]. However, we could not partition these dynamically transcribed genes into phloem and xylem mother cells as in the previous study due to the limitation of our regeneration system in which these two types of cells appeared at nearly the same time. In summary, we studied the temporal expression of genes involved in cambial activity, whereas the previous work [26
] emphasized genes that are spatially expressed across the cambium zone. In addition, both studies found common genes of interest that play roles in this process. Combining these two experimental systems to comprehensively profile the genes that are spatially and temporally involved in SVS development by employing whole-genome poplar chips should provide valuable results.
In the later stages of SVS regeneration (from 16 to 22 days AG), the newly formed cambium zone began to differentiate, and finally a normal wood-forming structure was completely regenerated. Genes encoding MYB-family proteins (S002, S111, S112, S129, additional file 3
) and several small heat shock proteins (HSPs) (S174, S184, S188, additional file 3
) were either up- or downregulated. A promoter analysis of genes that encode enzymes associated with lignin biosynthesis revealed that AC elements are necessary for xylem-localized gene expression [27
]. In Eucalyptus
, EgMYB2, a member of the R2R3-MYB family, can bind to the promoters of the EgCCR
genes, which contain AC elements, and regulate their transcription [28
]. The thickness of the secondary cell wall of transgenic tobacco plants overexpressing EgMYB2
was dramatically increased and the lignin profile was altered, suggesting that EgMYB2 is a positive regulator of both lignin biosynthesis and secondary wall formation in xylem [28
undergoes secondary growth in roots, hypocotyls, and stems under certain conditions [29
]. The transcriptional profiling of induced secondary growth in Arabidopsis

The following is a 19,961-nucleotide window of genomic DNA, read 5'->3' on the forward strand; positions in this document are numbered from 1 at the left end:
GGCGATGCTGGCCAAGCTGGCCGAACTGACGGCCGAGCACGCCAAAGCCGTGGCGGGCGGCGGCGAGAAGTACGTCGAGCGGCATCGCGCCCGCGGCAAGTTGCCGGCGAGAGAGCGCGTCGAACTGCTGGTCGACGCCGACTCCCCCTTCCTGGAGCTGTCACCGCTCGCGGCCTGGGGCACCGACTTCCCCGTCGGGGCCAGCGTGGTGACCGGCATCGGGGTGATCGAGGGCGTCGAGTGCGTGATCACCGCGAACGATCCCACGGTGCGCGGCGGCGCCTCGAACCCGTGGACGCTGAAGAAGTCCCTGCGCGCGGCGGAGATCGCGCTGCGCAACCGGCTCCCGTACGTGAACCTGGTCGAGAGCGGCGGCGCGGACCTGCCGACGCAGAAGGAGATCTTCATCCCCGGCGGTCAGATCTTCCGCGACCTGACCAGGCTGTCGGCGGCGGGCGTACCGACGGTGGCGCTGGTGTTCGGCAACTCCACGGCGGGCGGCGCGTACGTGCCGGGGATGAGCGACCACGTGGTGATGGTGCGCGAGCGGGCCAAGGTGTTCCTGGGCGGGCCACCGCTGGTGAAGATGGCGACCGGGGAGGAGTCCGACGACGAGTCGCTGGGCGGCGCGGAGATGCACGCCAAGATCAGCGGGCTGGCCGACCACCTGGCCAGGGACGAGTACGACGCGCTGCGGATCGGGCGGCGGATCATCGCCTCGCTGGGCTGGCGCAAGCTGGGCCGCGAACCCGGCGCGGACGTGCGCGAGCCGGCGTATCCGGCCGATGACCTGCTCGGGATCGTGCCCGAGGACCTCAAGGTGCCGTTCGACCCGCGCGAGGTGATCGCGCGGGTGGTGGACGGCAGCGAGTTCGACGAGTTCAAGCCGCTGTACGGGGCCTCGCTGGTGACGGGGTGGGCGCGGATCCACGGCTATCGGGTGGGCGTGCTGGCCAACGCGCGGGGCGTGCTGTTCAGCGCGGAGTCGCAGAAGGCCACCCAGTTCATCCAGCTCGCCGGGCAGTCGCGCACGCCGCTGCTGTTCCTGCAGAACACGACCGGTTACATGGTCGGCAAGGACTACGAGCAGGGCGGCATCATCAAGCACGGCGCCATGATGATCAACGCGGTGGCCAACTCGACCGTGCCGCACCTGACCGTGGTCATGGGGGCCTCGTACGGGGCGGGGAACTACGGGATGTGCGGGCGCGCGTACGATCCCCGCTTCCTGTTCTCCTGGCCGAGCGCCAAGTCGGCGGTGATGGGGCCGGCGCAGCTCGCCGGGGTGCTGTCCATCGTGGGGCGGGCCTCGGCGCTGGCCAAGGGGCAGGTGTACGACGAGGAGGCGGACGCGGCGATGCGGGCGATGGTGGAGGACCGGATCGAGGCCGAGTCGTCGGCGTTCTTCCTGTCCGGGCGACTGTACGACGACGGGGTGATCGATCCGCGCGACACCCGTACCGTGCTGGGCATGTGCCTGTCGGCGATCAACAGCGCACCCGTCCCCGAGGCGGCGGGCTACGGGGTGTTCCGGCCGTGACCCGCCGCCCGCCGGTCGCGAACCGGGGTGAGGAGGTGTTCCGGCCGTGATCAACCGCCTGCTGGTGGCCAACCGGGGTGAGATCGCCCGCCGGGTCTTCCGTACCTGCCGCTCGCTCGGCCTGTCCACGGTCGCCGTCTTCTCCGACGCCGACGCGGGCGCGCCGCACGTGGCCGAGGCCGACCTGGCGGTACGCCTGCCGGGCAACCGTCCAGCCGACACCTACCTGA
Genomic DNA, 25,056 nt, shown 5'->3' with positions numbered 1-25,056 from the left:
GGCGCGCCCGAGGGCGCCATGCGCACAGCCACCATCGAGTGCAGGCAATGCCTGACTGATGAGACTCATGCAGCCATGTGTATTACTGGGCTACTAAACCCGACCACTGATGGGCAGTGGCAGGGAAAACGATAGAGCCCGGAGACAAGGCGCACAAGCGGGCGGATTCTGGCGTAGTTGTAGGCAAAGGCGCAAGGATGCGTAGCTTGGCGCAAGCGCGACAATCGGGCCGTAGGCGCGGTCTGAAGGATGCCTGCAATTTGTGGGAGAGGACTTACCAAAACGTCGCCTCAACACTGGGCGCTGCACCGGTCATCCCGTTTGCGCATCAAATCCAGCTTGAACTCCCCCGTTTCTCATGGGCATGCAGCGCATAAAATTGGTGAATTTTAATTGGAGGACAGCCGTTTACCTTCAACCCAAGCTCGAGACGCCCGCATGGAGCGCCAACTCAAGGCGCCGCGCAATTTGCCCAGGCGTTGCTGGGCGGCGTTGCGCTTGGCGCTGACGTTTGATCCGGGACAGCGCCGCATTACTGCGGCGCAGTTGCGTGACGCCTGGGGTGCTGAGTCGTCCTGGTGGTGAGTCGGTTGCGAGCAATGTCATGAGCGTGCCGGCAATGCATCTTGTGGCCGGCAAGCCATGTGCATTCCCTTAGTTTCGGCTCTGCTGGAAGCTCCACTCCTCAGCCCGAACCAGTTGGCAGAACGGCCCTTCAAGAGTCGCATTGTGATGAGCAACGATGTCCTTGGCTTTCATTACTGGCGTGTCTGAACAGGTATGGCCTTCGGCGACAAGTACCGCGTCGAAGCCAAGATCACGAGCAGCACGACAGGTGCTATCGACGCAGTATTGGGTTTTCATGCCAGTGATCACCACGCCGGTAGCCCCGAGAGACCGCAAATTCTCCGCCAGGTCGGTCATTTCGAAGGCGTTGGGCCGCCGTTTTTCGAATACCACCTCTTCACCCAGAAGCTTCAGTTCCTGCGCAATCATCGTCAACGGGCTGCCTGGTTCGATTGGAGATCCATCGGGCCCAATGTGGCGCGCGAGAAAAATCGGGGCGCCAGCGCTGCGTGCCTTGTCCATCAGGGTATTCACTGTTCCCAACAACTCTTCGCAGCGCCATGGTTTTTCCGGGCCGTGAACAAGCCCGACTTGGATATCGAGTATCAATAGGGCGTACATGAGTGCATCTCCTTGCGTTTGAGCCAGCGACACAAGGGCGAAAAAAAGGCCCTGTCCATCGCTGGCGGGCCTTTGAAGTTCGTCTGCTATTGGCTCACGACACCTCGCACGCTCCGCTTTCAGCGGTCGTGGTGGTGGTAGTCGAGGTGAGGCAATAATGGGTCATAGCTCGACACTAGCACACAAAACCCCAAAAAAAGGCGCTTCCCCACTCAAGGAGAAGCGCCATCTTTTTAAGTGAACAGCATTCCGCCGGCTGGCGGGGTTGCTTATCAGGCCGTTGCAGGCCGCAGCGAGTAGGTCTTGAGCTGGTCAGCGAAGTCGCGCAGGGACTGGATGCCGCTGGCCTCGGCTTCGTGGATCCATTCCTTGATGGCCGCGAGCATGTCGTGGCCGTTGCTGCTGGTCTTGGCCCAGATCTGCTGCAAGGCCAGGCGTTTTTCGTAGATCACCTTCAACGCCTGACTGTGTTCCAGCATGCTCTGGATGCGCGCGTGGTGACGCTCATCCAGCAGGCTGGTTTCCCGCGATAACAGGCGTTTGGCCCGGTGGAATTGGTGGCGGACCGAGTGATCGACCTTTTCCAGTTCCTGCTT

showed that several MYB transcription factors regulate the activities and differentiation of xylem and phloem [34
]. Our results showed MYB-family genes transcribed at high levels at 18 and 22 days AG (S002, S111, S112, S129, additional file 3
), revealing that certain MYB proteins are involved in the regulation of xylem development.
Interestingly, during the regeneration process, rare genes encoding enzymes involved in lignin biosynthesis were found to differ at the transcript level, except for genes encoding 4-coumarate:CoA ligase (4CL) (S141, S155, additional file 3
) and cinnamate 4-hydroxylase (C4H) (S036, additional file 3
). However, the expression of genes associated with cell wall biosynthesis and assembly, such as extensins and expansins, changed dramatically, reflecting the transitions of cell types during this regeneration process but without large changes in the chemical composition of the cell walls. Since our cDNA microarray was prepared from a cambium zone-specific subtractive library, and the regenerated tissues mainly included cambium, immature xylem, and a small amount of phloem, lacking secondary cell wall deposition, the expression of most of the genes associated with lignin biosynthesis was not extensively observed.
Small HSPs, induced by gibberellins or methyl jasmonate, play roles in plant growth and development [35
], including wood formation [36
]. The transcripts of several small HSPs (S174, S184, S188, additional file 3
) changed dramatically at 16, 18, and 22 days AG in our study, indicating that small HSPs are highly involved in cambium differentiation and xylem development. In addition, several genes of unknown function were strongly transcribed at key switches of the regeneration process, suggesting their potential roles in SVS regeneration. The transcript levels of genes encoding the P0510C12.9 protein at 10 days AG were 12- to 37-fold higher than at 6 days AG, and the high transcript levels persisted through the regeneration process. At 16 days AG, the transcription of the P0510C12.9 gene (five such genes were found, but only S061 is listed in additional file 3
) was significantly stronger than at 14 days AG. These proteins of unknown function might be important players in wood formation. The transcription of numerous genes encoding these HSPs and unknown proteins was found to be highly dynamic during this process, and it would be interesting to further elucidate their roles in wood formation.